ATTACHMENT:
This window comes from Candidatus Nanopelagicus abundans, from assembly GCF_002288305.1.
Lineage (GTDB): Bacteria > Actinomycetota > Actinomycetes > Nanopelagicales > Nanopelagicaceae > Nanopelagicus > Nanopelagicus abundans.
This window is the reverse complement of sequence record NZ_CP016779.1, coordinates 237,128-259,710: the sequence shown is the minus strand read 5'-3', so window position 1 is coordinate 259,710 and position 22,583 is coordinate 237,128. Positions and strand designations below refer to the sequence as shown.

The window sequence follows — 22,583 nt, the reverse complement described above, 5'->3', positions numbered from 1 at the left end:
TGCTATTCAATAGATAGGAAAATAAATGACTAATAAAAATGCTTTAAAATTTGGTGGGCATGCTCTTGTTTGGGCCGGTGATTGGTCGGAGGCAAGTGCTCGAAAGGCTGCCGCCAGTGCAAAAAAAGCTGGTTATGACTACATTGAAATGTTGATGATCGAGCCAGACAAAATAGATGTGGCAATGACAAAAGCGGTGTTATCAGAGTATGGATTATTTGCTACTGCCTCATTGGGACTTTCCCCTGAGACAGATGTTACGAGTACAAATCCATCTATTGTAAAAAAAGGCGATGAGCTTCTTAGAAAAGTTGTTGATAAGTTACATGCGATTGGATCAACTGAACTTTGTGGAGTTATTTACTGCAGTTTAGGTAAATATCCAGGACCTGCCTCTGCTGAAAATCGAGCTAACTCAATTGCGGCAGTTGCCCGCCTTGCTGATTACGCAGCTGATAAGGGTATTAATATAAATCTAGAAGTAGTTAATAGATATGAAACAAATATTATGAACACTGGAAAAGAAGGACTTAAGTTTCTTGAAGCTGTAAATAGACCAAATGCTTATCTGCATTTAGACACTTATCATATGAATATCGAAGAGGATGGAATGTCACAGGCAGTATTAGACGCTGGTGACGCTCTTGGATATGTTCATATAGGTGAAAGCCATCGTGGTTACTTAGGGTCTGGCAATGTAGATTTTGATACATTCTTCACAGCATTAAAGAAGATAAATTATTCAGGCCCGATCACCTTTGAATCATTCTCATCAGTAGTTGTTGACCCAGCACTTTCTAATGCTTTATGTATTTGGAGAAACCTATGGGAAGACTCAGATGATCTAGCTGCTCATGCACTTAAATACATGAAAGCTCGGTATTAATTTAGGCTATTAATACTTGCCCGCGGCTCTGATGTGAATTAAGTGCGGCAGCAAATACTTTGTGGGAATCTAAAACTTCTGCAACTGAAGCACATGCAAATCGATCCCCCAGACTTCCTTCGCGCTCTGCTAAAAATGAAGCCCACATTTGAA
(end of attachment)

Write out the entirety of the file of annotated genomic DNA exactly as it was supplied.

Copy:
This window comes from Candidatus Nanopelagicus abundans, from assembly GCF_002288305.1.
Lineage (GTDB): Bacteria > Actinomycetota > Actinomycetes > Nanopelagicales > Nanopelagicaceae > Nanopelagicus > Nanopelagicus abundans.
This window is the reverse complement of sequence record NZ_CP016779.1, coordinates 237,128-259,710: the sequence shown is the minus strand read 5'-3', so window position 1 is coordinate 259,710 and position 22,583 is coordinate 237,128. Positions and strand designations below refer to the sequence as shown.

The window sequence follows — 22,583 nt, the reverse complement described above, 5'->3', positions numbered from 1 at the left end:
TGCTATTCAATAGATAGGAAAATAAATGACTAATAAAAATGCTTTAAAATTTGGTGGGCATGCTCTTGTTTGGGCCGGTGATTGGTCGGAGGCAAGTGCTCGAAAGGCTGCCGCCAGTGCAAAAAAAGCTGGTTATGACTACATTGAAATGTTGATGATCGAGCCAGACAAAATAGATGTGGCAATGACAAAAGCGGTGTTATCAGAGTATGGATTATTTGCTACTGCCTCATTGGGACTTTCCCCTGAGACAGATGTTACGAGTACAAATCCATCTATTGTAAAAAAAGGCGATGAGCTTCTTAGAAAAGTTGTTGATAAGTTACATGCGATTGGATCAACTGAACTTTGTGGAGTTATTTACTGCAGTTTAGGTAAATATCCAGGACCTGCCTCTGCTGAAAATCGAGCTAACTCAATTGCGGCAGTTGCCCGCCTTGCTGATTACGCAGCTGATAAGGGTATTAATATAAATCTAGAAGTAGTTAATAGATATGAAACAAATATTATGAACACTGGAAAAGAAGGACTTAAGTTTCTTGAAGCTGTAAATAGACCAAATGCTTATCTGCATTTAGACACTTATCATATGAATATCGAAGAGGATGGAATGTCACAGGCAGTATTAGACGCTGGTGACGCTCTTGGATATGTTCATATAGGTGAAAGCCATCGTGGTTACTTAGGGTCTGGCAATGTAGATTTTGATACATTCTTCACAGCATTAAAGAAGATAAATTATTCAGGCCCGATCACCTTTGAATCATTCTCATCAGTAGTTGTTGACCCAGCACTTTCTAATGCTTTATGTATTTGGAGAAACCTATGGGAAGACTCAGATGATCTAGCTGCTCATGCACTTAAATACATGAAAGCTCGGTATTAATTTAGGCTATTAATACTTGCCCGCGGCTCTGATGTGAATTAAGTGCGGCAGCAAATACTTTGTGGGAATCTAAAACTTCTGCAACTGAAGCACATGCAAATCGATCCCCCAGACTTCCTTCGCGCTCTGCTAAAAATGAAGCCCACATTTGAA